2) Emperor of Sand, Mastodon
Maybe you’re starting to notice a trend, but I was initially concerned going into Emperor of Sand, because Once More ‘Round the Sun was unquestionably Mastodon’s weakest album to date. Hell, the title even referenced the workman-like nature of it, meaning that another year will pass and therefore another album and touring cycle for the band. Ever since their initial elemental quadrilogy ended, Mastodon have been spinning their wheels a bit, trying to figure out where they will go next. However, when it became clear that Mastodon were going to be going back to a style reminiscent of Crack the Skye (my personal favourite album of theirs), I got excited. Thankfully, Emperor of Sand does not disappoint. In fact, I’d put it on par with Blood Mountain, near the upper-half of their catalogue (which, to contextualize, are popularly considered some of the best metal albums since the 2000s). The album also focuses very strongly on the inevitability of death, and this brings an appropriately sombre tone to the proceedings. There isn’t a weak track on the album, but particular highlights include “Sultan’s Curse”, “Ancient Kingdom”, “Jaguar God” and especially “Steambreather”, which is most reminiscent of their sludgier roots. Between Emperor of Sand and the Cold Dark Place EP, Mastodon has had quite the year, and I’m very curious to see how they progress going forward. Perhaps we’re looking at the start of another thematic quadrilogy? One can only hope that Mastodon continues to challenge themselves and don’t ease back into a comfortable cycle.

1) Through Glass Eyes, At Dawn’s Edge
Two years ago I saw Sovereign Council in concert for the album debut celebration for Laniakea. The opening act that night was a band called At Dawn’s Edge, whose symphonic/power metal style instantly had me intrigued. I purchased their EP, First Contact, but was disappointed that most of their setlist wasn’t actually on the EP… and so began the long wait for their debut album to drop. However, nothing prepared me for just how impressive Through Glass Eyes was going to be, and HOLY SHIT is it ever good. For a small outfit, the production values are impeccable, the songs are ambitious and diverse and the band members all display a level of talent and maturity which are frankly insane for a debut album.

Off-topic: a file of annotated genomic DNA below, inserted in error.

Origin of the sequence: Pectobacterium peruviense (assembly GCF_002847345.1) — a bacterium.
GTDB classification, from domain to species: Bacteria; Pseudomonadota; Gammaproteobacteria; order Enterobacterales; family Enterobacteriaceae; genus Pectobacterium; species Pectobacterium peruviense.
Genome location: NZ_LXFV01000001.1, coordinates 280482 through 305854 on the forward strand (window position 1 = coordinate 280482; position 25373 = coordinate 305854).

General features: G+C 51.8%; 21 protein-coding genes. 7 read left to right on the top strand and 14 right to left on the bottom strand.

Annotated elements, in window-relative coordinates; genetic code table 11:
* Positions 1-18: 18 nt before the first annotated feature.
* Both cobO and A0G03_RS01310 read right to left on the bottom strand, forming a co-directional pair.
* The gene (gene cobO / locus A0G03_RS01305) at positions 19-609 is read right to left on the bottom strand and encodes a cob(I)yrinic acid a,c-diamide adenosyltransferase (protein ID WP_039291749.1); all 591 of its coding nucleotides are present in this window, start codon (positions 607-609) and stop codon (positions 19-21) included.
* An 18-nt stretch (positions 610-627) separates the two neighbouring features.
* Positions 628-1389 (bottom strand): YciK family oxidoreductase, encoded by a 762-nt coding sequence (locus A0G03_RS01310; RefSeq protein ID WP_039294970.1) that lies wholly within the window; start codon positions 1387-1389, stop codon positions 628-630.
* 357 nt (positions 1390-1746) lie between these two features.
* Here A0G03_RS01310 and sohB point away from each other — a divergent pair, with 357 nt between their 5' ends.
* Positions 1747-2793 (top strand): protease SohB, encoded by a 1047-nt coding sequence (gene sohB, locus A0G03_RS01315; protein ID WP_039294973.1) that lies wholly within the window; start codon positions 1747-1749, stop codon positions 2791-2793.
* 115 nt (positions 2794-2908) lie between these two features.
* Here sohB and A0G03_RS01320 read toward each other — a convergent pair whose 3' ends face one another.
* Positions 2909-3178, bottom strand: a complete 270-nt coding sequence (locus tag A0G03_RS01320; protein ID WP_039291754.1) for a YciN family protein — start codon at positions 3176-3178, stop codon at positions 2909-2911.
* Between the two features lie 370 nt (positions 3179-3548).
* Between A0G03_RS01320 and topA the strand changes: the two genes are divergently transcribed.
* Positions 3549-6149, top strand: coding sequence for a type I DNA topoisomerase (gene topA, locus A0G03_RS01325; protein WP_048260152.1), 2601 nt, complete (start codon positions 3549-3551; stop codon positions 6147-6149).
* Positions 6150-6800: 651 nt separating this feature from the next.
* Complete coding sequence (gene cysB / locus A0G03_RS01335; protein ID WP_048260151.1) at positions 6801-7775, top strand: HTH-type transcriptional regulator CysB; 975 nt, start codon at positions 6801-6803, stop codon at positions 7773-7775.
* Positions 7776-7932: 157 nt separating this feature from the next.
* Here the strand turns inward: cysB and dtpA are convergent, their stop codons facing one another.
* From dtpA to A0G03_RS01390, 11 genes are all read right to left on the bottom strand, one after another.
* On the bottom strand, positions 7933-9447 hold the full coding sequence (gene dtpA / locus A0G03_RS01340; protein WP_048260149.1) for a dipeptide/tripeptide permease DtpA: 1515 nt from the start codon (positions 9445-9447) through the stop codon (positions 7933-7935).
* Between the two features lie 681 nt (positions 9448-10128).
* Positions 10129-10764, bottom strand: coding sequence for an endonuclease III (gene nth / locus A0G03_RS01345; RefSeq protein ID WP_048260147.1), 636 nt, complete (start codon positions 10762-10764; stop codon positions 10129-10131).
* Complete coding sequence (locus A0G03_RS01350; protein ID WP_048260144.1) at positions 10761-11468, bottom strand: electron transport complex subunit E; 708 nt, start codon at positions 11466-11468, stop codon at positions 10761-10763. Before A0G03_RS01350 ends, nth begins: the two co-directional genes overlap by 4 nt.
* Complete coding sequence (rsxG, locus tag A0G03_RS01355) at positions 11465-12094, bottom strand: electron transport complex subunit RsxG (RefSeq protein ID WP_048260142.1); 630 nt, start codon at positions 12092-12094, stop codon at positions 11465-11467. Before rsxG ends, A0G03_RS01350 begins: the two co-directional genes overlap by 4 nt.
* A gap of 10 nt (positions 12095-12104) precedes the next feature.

My only complaint is really just a nitpick – I vastly prefer the recording of “Utter” on First Contact over the version on Through Glass Eyes. This is a sore point for me, because “Utter” was by far my favourite track on First Contact. The contrast between the vocals of Tamara Filipovic and the male vocalist really made that song work fantastically, but in Through Glass Eyes, this contrast has been replaced with Tamara Filipovic’s singing only. It doesn’t sound nearly as good in comparison to me, and kind of ruins an otherwise good song. Like, I’m honestly at a point where I’m considering swapping in the First Contact version whenever I listen to “Utter” going forward, which would only make Through Glass Eyes that much better of an album to me. Really, this is a nitpick as I said, because Through Glass Eyes is a staggeringly good debut and makes me hope that At Dawn’s Edge have a long and successful career ahead of them. I know that I’ll be there to support them in it.